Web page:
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Hydronephrosis Associated With Pelvic Organ Prolapse

A Systematic Review

Siddique, Moiuri MD, MPH*; Ingraham, Caitlin MD; Kudish, Bela MD; Iglesia, Cheryl B. MD§; Polland, Allison MD

Female Pelvic Medicine & Reconstructive Surgery: January 4, 2019 - Volume Publish Ahead of Print - Issue - p
doi: 10.1097/SPV.0000000000000683
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Objectives The aim of this study was to report the prevalence of hydronephrosis associated with pelvic organ prolapse (POP).

Methods We conducted a MEDLINE and PubMed search from 1996 to October 2016 using PRISMA guidelines. Eight studies met criteria for inclusion, including 3 prospective and 5 retrospective studies.

Results The prevalence of hydronephrosis ranged from 3.5% to 30.6% in studies that included multiple stages of prolapse. Hydronephrosis correlated with prolapse severity in multiple studies, but serum creatinine did not consistently predict hydronephrosis. Two studies reported a significantly higher prevalence of hydronephrosis in patients with uterovaginal prolapse compared with vaginal vault prolapse. Complete resolution of hydronephrosis was described in 56% to 83% of patients after undergoing surgical treatment for advanced prolapse.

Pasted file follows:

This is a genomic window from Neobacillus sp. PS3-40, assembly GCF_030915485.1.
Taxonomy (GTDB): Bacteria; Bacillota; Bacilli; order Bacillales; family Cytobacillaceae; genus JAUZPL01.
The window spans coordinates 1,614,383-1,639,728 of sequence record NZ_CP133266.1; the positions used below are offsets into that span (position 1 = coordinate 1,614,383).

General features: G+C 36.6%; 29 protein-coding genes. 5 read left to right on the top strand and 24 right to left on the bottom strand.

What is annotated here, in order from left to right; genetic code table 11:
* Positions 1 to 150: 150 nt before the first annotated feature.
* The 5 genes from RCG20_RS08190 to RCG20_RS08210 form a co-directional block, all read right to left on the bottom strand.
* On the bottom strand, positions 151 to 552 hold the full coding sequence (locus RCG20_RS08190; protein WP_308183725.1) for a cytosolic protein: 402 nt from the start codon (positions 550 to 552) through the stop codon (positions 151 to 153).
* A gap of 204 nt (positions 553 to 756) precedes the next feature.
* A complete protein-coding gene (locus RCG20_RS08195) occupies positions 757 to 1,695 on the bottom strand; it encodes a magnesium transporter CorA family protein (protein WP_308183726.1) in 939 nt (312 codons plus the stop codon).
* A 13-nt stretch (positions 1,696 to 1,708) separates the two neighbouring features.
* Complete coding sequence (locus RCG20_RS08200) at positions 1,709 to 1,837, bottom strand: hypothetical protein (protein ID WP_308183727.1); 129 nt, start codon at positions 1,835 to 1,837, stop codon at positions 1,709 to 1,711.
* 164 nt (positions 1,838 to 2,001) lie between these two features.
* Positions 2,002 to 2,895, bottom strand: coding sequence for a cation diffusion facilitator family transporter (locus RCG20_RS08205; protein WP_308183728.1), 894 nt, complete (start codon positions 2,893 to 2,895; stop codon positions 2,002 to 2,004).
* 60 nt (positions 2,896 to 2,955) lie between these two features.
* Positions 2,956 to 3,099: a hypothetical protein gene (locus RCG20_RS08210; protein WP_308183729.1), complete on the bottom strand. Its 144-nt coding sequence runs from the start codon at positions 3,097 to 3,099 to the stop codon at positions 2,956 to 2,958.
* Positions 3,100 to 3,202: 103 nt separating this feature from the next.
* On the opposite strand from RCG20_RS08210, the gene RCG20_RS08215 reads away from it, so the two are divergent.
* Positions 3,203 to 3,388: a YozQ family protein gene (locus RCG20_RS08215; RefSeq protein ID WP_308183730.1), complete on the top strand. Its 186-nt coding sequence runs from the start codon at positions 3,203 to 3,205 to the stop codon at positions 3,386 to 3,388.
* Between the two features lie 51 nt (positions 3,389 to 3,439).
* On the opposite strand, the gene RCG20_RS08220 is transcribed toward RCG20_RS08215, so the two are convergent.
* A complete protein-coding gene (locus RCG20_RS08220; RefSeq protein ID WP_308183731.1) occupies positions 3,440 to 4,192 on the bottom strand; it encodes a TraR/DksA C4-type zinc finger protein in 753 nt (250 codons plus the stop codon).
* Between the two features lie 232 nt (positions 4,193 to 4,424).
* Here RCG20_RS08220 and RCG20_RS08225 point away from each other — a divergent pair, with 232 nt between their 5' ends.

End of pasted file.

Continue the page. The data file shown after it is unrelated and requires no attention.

Conclusions Hydronephrosis among patients with POP is not rare, and we suggest consideration of upper tract evaluation in patients presenting with POP, particularly in those with advanced uterovaginal prolapse electing to proceed with expectant or conservative management.

From the *Georgetown University/MedStar Washington Hospital Center, Washington, DC;

Christiana Care Health System, Newark, DE;

Department of Obstetrics and Gynecology, Florida Hospital, Oralndo, FL;

§Section of Female Pelvic Medicine and Reconstructive Surgery, Departments of Obstetrics and Gynecology and Urology, Georgetown University/MedStar Washington Hospital Center, Washington, DC; and

Departments of Urology and Obstetrics and Gynecology, Maimonides Medical Center/Zucker School of Medicine at Hofstra/Northwell, New York, NY.

Correspondence: Moiuri Siddique, MD, MPH, Georgetown University/MedStar Washington Hospital Center, 106 Irving St NW, POB 405 S, Washington, DC 20010. E-mail: moiuri.siddique@gunet.georgetown.edu.

The authors have declared they have no conflicts of interest.

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